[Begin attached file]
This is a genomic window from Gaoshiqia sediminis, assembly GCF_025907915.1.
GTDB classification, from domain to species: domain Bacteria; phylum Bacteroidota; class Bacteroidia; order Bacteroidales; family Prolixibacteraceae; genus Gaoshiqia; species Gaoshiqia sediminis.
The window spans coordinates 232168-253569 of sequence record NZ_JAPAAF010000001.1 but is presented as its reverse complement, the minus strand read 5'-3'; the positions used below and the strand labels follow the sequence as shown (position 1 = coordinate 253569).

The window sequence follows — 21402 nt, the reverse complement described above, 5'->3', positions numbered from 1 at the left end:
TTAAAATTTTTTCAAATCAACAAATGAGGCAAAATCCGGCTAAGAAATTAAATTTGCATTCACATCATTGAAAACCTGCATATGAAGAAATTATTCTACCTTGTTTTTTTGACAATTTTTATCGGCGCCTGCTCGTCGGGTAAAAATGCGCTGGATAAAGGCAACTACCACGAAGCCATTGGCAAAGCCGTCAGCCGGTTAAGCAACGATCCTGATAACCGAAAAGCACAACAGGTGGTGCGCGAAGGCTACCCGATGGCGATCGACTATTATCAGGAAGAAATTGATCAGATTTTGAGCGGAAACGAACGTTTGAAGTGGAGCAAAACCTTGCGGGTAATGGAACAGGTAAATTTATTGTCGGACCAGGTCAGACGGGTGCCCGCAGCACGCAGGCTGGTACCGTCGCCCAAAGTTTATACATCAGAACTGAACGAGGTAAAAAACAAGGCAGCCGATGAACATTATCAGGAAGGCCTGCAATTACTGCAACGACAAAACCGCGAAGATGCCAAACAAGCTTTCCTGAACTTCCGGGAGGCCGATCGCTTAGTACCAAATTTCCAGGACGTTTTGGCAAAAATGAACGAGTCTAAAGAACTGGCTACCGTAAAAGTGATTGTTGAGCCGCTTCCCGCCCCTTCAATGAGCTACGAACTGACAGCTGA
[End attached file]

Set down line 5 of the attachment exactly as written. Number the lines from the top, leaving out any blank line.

TTAAAATTTTTTCAAATCAACAAATGAGGCAAAATCCGGCTAAGAAATTAAATTTGCATTCACATCATTGAAAACCTGCATATGAAGAAATTATTCTACCTTGTTTTTTTGACAATTTTTATCGGCGCCTGCTCGTCGGGTAAAAATGCGCTGGATAAAGGCAACTACCACGAAGCCATTGGCAAAGCCGTCAGCCGGTTAAGCAACGATCCTGATAACCGAAAAGCACAACAGGTGGTGCGCGAAGGCTACCCGATGGCGATCGACTATTATCAGGAAGAAATTGATCAGATTTTGAGCGGAAACGAACGTTTGAAGTGGAGCAAAACCTTGCGGGTAATGGAACAGGTAAATTTATTGTCGGACCAGGTCAGACGGGTGCCCGCAGCACGCAGGCTGGTACCGTCGCCCAAAGTTTATACATCAGAACTGAACGAGGTAAAAAACAAGGCAGCCGATGAACATTATCAGGAAGGCCTGCAATTACTGCAACGACAAAACCGCGAAGATGCCAAACAAGCTTTCCTGAACTTCCGGGAGGCCGATCGCTTAGTACCAAATTTCCAGGACGTTTTGGCAAAAATGAACGAGTCTAAAGAACTGGCTACCGTAAAAGTGATTGTTGAGCCGCTTCCCGCCCCTTCAATGAGCTACGAACTGACAGCTGA